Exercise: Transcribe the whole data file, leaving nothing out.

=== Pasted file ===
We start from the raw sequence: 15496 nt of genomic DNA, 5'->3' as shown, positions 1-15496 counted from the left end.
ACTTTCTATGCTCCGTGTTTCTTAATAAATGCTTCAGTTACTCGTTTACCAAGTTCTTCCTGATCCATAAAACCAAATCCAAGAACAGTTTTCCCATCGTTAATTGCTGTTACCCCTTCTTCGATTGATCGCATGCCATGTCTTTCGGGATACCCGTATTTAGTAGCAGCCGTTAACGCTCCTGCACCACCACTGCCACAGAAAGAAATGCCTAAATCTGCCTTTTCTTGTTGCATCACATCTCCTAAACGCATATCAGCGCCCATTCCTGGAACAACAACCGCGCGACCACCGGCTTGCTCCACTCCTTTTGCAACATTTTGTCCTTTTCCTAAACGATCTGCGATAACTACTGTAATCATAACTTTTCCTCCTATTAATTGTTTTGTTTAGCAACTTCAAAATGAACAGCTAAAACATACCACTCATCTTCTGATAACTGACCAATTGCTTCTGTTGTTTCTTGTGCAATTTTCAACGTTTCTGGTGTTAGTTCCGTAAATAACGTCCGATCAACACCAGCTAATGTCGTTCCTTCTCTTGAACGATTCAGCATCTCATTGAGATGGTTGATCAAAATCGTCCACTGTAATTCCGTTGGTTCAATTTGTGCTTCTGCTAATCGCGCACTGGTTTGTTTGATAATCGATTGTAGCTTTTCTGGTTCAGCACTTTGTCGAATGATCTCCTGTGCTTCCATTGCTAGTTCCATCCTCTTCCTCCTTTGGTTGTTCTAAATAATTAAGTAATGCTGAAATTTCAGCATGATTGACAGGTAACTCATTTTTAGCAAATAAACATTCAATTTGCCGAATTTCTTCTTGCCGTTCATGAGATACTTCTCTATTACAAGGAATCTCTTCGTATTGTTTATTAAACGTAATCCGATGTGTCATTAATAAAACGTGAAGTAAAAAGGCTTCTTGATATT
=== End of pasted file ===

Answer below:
We start from the raw sequence: 15496 nt of genomic DNA, 5'->3' as shown, positions 1-15496 counted from the left end.
ACTTTCTATGCTCCGTGTTTCTTAATAAATGCTTCAGTTACTCGTTTACCAAGTTCTTCCTGATCCATAAAACCAAATCCAAGAACAGTTTTCCCATCGTTAATTGCTGTTACCCCTTCTTCGATTGATCGCATGCCATGTCTTTCGGGATACCCGTATTTAGTAGCAGCCGTTAACGCTCCTGCACCACCACTGCCACAGAAAGAAATGCCTAAATCTGCCTTTTCTTGTTGCATCACATCTCCTAAACGCATATCAGCGCCCATTCCTGGAACAACAACCGCGCGACCACCGGCTTGCTCCACTCCTTTTGCAACATTTTGTCCTTTTCCTAAACGATCTGCGATAACTACTGTAATCATAACTTTTCCTCCTATTAATTGTTTTGTTTAGCAACTTCAAAATGAACAGCTAAAACATACCACTCATCTTCTGATAACTGACCAATTGCTTCTGTTGTTTCTTGTGCAATTTTCAACGTTTCTGGTGTTAGTTCCGTAAATAACGTCCGATCAACACCAGCTAATGTCGTTCCTTCTCTTGAACGATTCAGCATCTCATTGAGATGGTTGATCAAAATCGTCCACTGTAATTCCGTTGGTTCAATTTGTGCTTCTGCTAATCGCGCACTGGTTTGTTTGATAATCGATTGTAGCTTTTCTGGTTCAGCACTTTGTCGAATGATCTCCTGTGCTTCCATTGCTAGTTCCATCCTCTTCCTCCTTTGGTTGTTCTAAATAATTAAGTAATGCTGAAATTTCAGCATGATTGACAGGTAACTCATTTTTAGCAAATAAACATTCAATTTGCCGAATTTCTTCTTGCCGTTCATGAGATACTTCTCTATTACAAGGAATCTCTTCGTATTGTTTATTAAACGTAATCCGATGTGTCATTAATAAAACGTGAAGTAAAAAGGCTTCTTGATATT